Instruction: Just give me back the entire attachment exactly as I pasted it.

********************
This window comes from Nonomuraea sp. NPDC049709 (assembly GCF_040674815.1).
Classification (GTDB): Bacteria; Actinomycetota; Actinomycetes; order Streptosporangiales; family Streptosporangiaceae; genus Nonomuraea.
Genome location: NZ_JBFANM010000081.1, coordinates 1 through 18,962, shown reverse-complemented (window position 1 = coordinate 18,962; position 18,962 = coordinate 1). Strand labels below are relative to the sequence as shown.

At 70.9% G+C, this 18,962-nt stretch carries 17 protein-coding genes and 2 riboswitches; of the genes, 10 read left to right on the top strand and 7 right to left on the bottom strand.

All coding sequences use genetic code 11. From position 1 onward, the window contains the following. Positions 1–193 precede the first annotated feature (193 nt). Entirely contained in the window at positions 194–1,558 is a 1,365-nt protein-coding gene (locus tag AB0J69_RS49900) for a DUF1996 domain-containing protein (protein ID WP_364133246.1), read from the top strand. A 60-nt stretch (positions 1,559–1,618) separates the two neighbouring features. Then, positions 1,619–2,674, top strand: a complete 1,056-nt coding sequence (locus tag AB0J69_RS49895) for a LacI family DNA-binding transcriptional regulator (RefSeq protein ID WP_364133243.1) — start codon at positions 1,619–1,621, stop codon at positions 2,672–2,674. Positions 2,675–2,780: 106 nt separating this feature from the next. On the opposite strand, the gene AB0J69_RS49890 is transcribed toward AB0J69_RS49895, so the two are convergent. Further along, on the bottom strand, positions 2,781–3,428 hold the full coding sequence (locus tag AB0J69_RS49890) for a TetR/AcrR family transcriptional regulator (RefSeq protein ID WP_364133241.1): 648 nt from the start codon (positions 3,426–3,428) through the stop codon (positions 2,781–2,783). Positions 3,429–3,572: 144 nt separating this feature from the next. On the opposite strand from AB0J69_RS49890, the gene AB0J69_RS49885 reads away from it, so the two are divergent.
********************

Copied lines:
This window comes from Nonomuraea sp. NPDC049709 (assembly GCF_040674815.1).
Classification (GTDB): Bacteria; Actinomycetota; Actinomycetes; order Streptosporangiales; family Streptosporangiaceae; genus Nonomuraea.
Genome location: NZ_JBFANM010000081.1, coordinates 1 through 18,962, shown reverse-complemented (window position 1 = coordinate 18,962; position 18,962 = coordinate 1). Strand labels below are relative to the sequence as shown.

At 70.9% G+C, this 18,962-nt stretch carries 17 protein-coding genes and 2 riboswitches; of the genes, 10 read left to right on the top strand and 7 right to left on the bottom strand.

All coding sequences use genetic code 11. From position 1 onward, the window contains the following. Positions 1–193 precede the first annotated feature (193 nt). Entirely contained in the window at positions 194–1,558 is a 1,365-nt protein-coding gene (locus tag AB0J69_RS49900) for a DUF1996 domain-containing protein (protein ID WP_364133246.1), read from the top strand. A 60-nt stretch (positions 1,559–1,618) separates the two neighbouring features. Then, positions 1,619–2,674, top strand: a complete 1,056-nt coding sequence (locus tag AB0J69_RS49895) for a LacI family DNA-binding transcriptional regulator (RefSeq protein ID WP_364133243.1) — start codon at positions 1,619–1,621, stop codon at positions 2,672–2,674. Positions 2,675–2,780: 106 nt separating this feature from the next. On the opposite strand, the gene AB0J69_RS49890 is transcribed toward AB0J69_RS49895, so the two are convergent. Further along, on the bottom strand, positions 2,781–3,428 hold the full coding sequence (locus tag AB0J69_RS49890) for a TetR/AcrR family transcriptional regulator (RefSeq protein ID WP_364133241.1): 648 nt from the start codon (positions 3,426–3,428) through the stop codon (positions 2,781–2,783). Positions 3,429–3,572: 144 nt separating this feature from the next. On the opposite strand from AB0J69_RS49890, the gene AB0J69_RS49885 reads away from it, so the two are divergent.